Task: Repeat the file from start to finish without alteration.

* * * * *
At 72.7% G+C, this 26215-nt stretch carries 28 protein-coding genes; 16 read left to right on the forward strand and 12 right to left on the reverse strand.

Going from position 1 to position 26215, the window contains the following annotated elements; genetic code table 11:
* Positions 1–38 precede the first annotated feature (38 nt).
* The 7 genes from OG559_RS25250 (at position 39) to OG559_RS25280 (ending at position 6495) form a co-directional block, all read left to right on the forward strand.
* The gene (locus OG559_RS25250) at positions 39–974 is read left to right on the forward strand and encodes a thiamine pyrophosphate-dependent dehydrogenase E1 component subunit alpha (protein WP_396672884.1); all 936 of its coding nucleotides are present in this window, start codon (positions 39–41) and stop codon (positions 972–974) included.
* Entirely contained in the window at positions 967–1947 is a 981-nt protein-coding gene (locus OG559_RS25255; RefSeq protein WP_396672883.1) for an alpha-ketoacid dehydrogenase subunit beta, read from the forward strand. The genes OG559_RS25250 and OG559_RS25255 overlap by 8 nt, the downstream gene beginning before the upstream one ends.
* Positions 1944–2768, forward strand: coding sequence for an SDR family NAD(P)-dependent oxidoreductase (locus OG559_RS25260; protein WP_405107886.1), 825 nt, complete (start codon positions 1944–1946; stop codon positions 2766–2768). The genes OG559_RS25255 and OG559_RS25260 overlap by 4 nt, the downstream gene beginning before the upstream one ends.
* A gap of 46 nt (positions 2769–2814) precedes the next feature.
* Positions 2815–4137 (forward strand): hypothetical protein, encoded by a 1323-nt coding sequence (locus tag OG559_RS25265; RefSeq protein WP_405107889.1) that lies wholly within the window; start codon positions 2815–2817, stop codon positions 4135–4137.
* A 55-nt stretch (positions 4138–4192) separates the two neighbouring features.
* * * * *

At 72.7% G+C, this 26215-nt stretch carries 28 protein-coding genes; 16 read left to right on the forward strand and 12 right to left on the reverse strand.

Going from position 1 to position 26215, the window contains the following annotated elements; genetic code table 11:
* Positions 1–38 precede the first annotated feature (38 nt).
* The 7 genes from OG559_RS25250 (at position 39) to OG559_RS25280 (ending at position 6495) form a co-directional block, all read left to right on the forward strand.
* The gene (locus OG559_RS25250) at positions 39–974 is read left to right on the forward strand and encodes a thiamine pyrophosphate-dependent dehydrogenase E1 component subunit alpha (protein WP_396672884.1); all 936 of its coding nucleotides are present in this window, start codon (positions 39–41) and stop codon (positions 972–974) included.
* Entirely contained in the window at positions 967–1947 is a 981-nt protein-coding gene (locus OG559_RS25255; RefSeq protein WP_396672883.1) for an alpha-ketoacid dehydrogenase subunit beta, read from the forward strand. The genes OG559_RS25250 and OG559_RS25255 overlap by 8 nt, the downstream gene beginning before the upstream one ends.
* Positions 1944–2768, forward strand: coding sequence for an SDR family NAD(P)-dependent oxidoreductase (locus OG559_RS25260; protein WP_405107886.1), 825 nt, complete (start codon positions 1944–1946; stop codon positions 2766–2768). The genes OG559_RS25255 and OG559_RS25260 overlap by 4 nt, the downstream gene beginning before the upstream one ends.
* A gap of 46 nt (positions 2769–2814) precedes the next feature.
* Positions 2815–4137 (forward strand): hypothetical protein, encoded by a 1323-nt coding sequence (locus tag OG559_RS25265; RefSeq protein WP_405107889.1) that lies wholly within the window; start codon positions 2815–2817, stop codon positions 4135–4137.
* A 55-nt stretch (positions 4138–4192) separates the two neighbouring features.